Medical Payment Coverage, also called MedPay, is a premium that your car insurance company must offer you. In fact, in order to forfeit the coverage, you must sign a waiver. The value of the coverage can range from $5,000 to $25,000.
MedPay is also known as “no fault” insurance. It will pay medical bills up to the policy limits regardless of how the accident happened, with the caveat that it may not pay if you intentionally caused the accident (which arguably is not an accident).
Your MedPay coverage can be used to pay for first responders, such as ambulance companies. It also covers emergency room bills or any other medical bills related to your injury as a result of your car accident, whether or not you were at fault. (Liability coverage only helps if you were at fault.) MedPay can cover co-pays, deductibles, doctor visits and therapeutic treatments such as chiropractors, massage therapy and physical therapy. In essence, it may cover a lot of things that your health insurance may not!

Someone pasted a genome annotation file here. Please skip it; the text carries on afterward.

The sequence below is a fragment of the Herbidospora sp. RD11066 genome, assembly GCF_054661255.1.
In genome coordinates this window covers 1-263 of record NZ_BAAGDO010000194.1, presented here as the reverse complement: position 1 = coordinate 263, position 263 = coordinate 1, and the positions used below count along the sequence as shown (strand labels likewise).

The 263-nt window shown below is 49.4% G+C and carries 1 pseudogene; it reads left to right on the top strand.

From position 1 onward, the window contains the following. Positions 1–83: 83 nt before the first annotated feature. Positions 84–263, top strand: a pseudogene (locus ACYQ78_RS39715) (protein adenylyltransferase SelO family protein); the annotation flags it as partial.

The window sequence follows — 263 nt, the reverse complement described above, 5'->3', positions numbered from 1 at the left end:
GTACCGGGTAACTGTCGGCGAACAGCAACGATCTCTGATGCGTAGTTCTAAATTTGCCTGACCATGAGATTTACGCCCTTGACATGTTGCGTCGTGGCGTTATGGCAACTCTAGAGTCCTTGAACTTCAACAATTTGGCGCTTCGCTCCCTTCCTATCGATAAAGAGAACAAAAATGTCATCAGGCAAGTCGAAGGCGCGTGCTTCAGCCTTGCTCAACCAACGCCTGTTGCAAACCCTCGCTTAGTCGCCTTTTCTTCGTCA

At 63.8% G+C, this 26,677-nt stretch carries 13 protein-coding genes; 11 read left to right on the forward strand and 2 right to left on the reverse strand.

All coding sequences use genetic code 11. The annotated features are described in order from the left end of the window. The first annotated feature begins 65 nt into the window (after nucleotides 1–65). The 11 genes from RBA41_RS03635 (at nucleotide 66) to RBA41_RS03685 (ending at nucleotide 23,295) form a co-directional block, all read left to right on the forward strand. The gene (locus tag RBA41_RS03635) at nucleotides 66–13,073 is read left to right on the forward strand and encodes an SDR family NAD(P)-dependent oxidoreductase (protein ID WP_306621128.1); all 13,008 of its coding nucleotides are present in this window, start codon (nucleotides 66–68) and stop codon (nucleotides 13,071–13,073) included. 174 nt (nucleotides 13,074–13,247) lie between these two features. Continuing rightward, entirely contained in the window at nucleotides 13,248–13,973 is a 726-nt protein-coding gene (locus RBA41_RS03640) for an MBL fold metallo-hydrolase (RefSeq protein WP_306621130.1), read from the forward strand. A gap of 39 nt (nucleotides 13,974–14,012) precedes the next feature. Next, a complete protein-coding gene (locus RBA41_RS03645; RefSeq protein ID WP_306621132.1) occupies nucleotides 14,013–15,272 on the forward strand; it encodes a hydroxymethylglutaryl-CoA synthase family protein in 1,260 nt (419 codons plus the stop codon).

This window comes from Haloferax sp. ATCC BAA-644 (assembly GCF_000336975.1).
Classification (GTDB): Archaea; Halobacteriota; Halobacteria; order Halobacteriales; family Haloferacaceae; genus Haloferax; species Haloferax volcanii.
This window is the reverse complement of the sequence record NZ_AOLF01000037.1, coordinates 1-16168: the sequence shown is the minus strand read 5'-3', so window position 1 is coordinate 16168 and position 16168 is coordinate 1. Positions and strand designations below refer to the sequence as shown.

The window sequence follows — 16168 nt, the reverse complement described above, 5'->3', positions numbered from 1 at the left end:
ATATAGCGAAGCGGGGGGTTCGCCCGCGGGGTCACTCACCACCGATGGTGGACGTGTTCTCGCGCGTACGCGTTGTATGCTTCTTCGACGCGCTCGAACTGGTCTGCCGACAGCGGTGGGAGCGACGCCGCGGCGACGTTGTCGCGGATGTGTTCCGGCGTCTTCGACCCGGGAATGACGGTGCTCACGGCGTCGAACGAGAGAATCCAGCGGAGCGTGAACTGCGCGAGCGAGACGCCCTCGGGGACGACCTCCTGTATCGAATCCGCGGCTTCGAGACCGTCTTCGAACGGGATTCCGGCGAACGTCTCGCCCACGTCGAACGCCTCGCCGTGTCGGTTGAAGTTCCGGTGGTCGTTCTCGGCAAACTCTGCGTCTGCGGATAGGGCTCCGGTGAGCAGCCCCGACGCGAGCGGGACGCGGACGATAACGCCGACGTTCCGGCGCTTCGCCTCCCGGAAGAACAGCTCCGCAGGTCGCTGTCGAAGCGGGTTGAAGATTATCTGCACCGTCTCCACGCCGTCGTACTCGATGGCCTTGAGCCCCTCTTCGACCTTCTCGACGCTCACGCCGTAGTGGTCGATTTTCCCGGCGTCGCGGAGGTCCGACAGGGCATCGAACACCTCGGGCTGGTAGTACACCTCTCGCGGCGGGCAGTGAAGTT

If you have any questions about your coverage, or about something you learned from your insurance agent, please don’t hesitate to call us at (303) 388-5304! We live and breathe this stuff, so we will likely have a quick answer for you.
Beware of Fred Loya Insurance – You need the right kind of insurance from a company that will be there when you need them. Fred Loya has proven time and time again, they will disappear when you file a claim.
Motorcyclist Lives and Heals after Horrific Accident – Motorcycle accident survivors often suffer terrible and life altering injuries. This biker has some words of wisdom for other riders.
Founded in 1988, Urban Peak is the only non-profit organization in Denver that provides a full convergence of services for youths ages 15 through 24 experiencing homelessness or at imminent risk of becoming homeless. The organization’s goal is to help these youths to overcome real life challenges to become self-sufficient adults.
Urban Peak provides five essential services at little or no cost: